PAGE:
Allison_HarveyMuna Hamzeh had traveled to Baylor University from Palestine to share her story of refugee camps and military checkpoints with the students in Dr. Marc Ellis' class, "Hitler and the Holocaust." As Hamzeh told her gripping tale of oppression and injustice, her words had a powerful effect on one young student in the class.
Allison Harvey, who graduated magna cum laude in May as an Honors student, felt the pieces of her education fall into place as she listened to Hamzeh's personal account of the Israeli-Palestinian conflict. For Harvey, it crystallized her plans for the future.
"My experience in the international law, international human rights, and 'Hitler and Holocaust' classes, and the research for my thesis, have created in me a strong desire to work to end apartheid in Israel/Palestine," said the Odessa, Texas, native, whose honors thesis was "Power and Reason: The Nuremberg War Crimes Trial of 1945-46."
During her time at Baylor, Harvey researched multiethnic conflict on her own and in class. She served on the Baylor Model United Nations team and won an Outstanding Delegate Award at the Harvard University national conference. Harvey also was part of the team that won an Outstanding Award at the New York national conference in spring 1999. She served on the International Court of Justice at the University of Pennsylvania's U.N. contest. In addition to her Model U.N. activities, Harvey conducted research on the Algerian crisis as a part of Dr. William Mitchell's "Ethno-Political Conflicts" class. She independently conducted research on genocide and ethnic cleansing through Baylor's J.M. Dawson Institute of Church-State Studies.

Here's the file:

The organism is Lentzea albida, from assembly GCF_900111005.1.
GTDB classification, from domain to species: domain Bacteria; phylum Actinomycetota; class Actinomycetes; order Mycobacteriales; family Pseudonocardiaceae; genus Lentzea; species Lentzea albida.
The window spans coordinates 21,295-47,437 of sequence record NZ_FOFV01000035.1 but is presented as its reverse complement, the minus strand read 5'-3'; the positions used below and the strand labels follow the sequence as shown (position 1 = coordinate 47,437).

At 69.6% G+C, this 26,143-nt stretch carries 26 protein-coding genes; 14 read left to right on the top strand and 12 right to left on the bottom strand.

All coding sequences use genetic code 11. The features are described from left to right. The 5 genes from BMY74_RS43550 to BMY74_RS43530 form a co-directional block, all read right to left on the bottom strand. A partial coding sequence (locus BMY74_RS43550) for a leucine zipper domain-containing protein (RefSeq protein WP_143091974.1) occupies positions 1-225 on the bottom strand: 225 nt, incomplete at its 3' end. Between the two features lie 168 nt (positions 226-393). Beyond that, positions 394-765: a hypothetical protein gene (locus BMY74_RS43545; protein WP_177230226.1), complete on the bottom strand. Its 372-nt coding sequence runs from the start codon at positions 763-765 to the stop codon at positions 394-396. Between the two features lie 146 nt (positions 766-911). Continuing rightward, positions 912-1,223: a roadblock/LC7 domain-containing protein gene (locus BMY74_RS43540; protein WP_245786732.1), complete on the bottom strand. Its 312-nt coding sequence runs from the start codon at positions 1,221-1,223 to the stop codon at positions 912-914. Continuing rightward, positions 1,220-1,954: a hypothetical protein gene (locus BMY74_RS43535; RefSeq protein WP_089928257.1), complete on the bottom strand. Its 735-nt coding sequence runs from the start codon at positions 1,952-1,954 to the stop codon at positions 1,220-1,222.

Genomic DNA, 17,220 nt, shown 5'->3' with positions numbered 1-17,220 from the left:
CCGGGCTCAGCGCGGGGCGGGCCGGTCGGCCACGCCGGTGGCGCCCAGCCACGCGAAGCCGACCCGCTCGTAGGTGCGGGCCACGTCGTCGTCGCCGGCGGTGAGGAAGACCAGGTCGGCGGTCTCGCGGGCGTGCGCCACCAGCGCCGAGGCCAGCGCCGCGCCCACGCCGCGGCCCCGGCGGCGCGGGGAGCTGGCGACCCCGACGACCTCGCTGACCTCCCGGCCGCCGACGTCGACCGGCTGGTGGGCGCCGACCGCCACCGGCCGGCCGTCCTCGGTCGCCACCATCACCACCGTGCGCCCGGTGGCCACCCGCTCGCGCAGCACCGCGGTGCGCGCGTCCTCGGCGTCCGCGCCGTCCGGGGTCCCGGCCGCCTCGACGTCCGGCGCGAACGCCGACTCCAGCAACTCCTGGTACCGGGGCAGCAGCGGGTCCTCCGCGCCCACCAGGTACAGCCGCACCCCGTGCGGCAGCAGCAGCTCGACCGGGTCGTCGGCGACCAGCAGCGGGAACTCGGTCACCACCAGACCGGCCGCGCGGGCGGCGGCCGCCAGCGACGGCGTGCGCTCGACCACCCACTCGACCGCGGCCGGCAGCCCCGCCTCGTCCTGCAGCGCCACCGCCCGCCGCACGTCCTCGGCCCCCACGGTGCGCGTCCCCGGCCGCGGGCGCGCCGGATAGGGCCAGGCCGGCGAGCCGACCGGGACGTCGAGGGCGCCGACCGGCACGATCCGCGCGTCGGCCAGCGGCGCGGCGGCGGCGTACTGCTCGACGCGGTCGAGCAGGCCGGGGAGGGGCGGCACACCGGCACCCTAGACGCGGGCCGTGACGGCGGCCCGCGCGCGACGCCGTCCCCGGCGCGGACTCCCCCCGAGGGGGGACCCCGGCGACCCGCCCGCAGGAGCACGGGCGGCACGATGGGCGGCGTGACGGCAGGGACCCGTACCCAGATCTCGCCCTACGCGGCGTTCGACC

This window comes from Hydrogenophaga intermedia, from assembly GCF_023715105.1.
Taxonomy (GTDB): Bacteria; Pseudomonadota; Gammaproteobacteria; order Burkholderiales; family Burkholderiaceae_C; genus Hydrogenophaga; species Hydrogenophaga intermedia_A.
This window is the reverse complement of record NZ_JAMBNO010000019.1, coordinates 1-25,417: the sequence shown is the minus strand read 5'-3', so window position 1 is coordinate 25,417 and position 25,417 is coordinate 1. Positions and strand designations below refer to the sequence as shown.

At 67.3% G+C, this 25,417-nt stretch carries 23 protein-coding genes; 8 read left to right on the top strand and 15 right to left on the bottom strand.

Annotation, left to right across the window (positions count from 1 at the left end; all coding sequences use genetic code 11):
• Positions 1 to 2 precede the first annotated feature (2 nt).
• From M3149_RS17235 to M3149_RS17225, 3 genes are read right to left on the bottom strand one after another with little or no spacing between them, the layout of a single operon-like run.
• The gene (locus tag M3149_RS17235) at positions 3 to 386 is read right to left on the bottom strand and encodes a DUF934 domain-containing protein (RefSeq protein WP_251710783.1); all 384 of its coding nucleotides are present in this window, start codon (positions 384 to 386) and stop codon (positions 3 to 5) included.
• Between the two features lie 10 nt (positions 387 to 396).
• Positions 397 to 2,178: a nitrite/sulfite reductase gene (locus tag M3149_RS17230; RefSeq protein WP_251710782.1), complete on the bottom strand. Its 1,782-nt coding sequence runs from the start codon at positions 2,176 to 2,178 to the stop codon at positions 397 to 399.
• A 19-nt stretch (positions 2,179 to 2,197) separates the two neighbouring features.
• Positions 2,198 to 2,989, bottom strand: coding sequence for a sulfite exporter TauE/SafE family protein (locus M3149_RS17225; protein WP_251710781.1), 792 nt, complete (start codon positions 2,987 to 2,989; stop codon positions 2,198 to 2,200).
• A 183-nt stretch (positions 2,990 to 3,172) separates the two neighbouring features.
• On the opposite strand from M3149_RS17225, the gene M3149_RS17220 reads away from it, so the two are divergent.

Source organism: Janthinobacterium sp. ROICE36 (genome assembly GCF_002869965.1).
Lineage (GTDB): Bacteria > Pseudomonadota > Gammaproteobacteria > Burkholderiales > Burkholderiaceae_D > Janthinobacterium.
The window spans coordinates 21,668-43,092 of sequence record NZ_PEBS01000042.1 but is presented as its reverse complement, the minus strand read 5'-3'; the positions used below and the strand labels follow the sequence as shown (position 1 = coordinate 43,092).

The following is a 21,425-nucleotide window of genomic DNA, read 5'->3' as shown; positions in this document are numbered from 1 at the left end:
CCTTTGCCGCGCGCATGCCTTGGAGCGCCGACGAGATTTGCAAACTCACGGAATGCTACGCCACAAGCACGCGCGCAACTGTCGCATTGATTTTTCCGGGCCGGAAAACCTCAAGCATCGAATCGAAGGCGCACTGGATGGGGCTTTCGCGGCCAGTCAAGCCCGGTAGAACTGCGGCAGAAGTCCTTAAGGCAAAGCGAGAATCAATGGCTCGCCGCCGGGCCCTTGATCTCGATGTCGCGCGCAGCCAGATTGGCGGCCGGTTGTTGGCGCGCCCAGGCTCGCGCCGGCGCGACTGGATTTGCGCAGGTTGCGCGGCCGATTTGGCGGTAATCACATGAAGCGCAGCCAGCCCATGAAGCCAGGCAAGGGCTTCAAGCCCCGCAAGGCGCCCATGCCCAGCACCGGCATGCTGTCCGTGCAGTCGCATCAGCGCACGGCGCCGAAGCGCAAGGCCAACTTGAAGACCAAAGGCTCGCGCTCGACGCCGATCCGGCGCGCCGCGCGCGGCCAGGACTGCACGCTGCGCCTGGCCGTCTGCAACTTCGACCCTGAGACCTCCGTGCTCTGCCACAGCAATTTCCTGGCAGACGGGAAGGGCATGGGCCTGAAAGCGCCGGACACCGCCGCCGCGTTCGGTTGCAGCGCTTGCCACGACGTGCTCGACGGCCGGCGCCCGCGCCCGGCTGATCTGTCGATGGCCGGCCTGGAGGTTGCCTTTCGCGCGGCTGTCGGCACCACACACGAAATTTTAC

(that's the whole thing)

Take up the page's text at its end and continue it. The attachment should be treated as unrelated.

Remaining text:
Harvey credits Baylor faculty and staff, Elizabeth Vardaman, Tiffany Olson, and Dr. Nikolas Gvosdev for helping her explore her interests.
"My honors adviser, Dr. Gvosdev, inspired me to question things that happen in this world, not just acknowledge them and make claims but to really evaluate. He has always been there to help, giving me confidence in myself and in my ability," said Harvey, who hopes to work for Amnesty International or the United Nations.
"Allison is an outstanding student," Dr. Gvosdev said. "She wants to see the idealism contained in political philosophy transformed into actual structures to ensure fairness and equity for all human beings."
Upon receiving her B.A. in political science and minor in religion and politics, Harvey interned this summer with the American Political Science Association in Washington, D.C. She also attended a weeklong conference focusing on the First Amendment, sponsored by the Institute for Humane Studies.
This fall, Harvey is a member of the inaugural class in the master of human rights degree program at the prestigious London School of Economics and Political Science. It will be an excellent next step for her, Dr. Gvosdev said. "It will enable her to study with some of the best professors in political science and international affairs, not only in Europe, but in the world," he said.
A Provost's Scholarship recipient, Harvey participated in many extracurricular activities while at Baylor. She had leadership positions with Pi Sigma Alpha political science honor society, Sigma Iota Rho international studies honor society, and Pi Beta Phi national fraternity.
She also was named to Mortar Board and Phi Beta Kappa and was selected Outstanding Senior in political science this past spring. Because of her interest in political science and religion, she took advantage of the variety of denominational experiences in Waco by visiting several churches.
"So many conflicts today arise from religious differences, and I realized that we need to understand these before we can bring an end to the violence," she said. - Laura Cadena